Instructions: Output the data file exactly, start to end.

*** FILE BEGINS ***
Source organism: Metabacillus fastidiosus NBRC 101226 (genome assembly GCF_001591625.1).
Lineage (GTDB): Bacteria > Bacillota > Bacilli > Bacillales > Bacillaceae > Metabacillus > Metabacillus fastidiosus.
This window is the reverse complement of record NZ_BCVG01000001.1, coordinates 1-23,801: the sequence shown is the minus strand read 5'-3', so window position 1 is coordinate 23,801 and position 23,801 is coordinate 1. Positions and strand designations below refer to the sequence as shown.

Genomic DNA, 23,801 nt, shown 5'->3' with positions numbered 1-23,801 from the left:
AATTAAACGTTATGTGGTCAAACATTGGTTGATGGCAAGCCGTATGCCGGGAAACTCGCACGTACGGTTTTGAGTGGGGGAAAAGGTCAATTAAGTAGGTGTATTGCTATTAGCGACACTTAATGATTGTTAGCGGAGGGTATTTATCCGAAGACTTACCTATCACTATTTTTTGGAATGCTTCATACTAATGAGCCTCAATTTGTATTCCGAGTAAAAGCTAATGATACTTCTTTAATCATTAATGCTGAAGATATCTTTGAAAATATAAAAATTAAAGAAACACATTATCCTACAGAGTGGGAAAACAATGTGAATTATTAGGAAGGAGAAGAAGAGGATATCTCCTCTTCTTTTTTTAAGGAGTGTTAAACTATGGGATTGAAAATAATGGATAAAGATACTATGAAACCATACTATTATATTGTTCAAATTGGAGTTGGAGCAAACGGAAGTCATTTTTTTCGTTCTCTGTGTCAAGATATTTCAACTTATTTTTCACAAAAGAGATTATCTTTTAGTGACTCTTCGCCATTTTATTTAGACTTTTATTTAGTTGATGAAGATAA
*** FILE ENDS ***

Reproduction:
Source organism: Metabacillus fastidiosus NBRC 101226 (genome assembly GCF_001591625.1).
Lineage (GTDB): Bacteria > Bacillota > Bacilli > Bacillales > Bacillaceae > Metabacillus > Metabacillus fastidiosus.
This window is the reverse complement of record NZ_BCVG01000001.1, coordinates 1-23,801: the sequence shown is the minus strand read 5'-3', so window position 1 is coordinate 23,801 and position 23,801 is coordinate 1. Positions and strand designations below refer to the sequence as shown.

Genomic DNA, 23,801 nt, shown 5'->3' with positions numbered 1-23,801 from the left:
AATTAAACGTTATGTGGTCAAACATTGGTTGATGGCAAGCCGTATGCCGGGAAACTCGCACGTACGGTTTTGAGTGGGGGAAAAGGTCAATTAAGTAGGTGTATTGCTATTAGCGACACTTAATGATTGTTAGCGGAGGGTATTTATCCGAAGACTTACCTATCACTATTTTTTGGAATGCTTCATACTAATGAGCCTCAATTTGTATTCCGAGTAAAAGCTAATGATACTTCTTTAATCATTAATGCTGAAGATATCTTTGAAAATATAAAAATTAAAGAAACACATTATCCTACAGAGTGGGAAAACAATGTGAATTATTAGGAAGGAGAAGAAGAGGATATCTCCTCTTCTTTTTTTAAGGAGTGTTAAACTATGGGATTGAAAATAATGGATAAAGATACTATGAAACCATACTATTATATTGTTCAAATTGGAGTTGGAGCAAACGGAAGTCATTTTTTTCGTTCTCTGTGTCAAGATATTTCAACTTATTTTTCACAAAAGAGATTATCTTTTAGTGACTCTTCGCCATTTTATTTAGACTTTTATTTAGTTGATGAAGATAA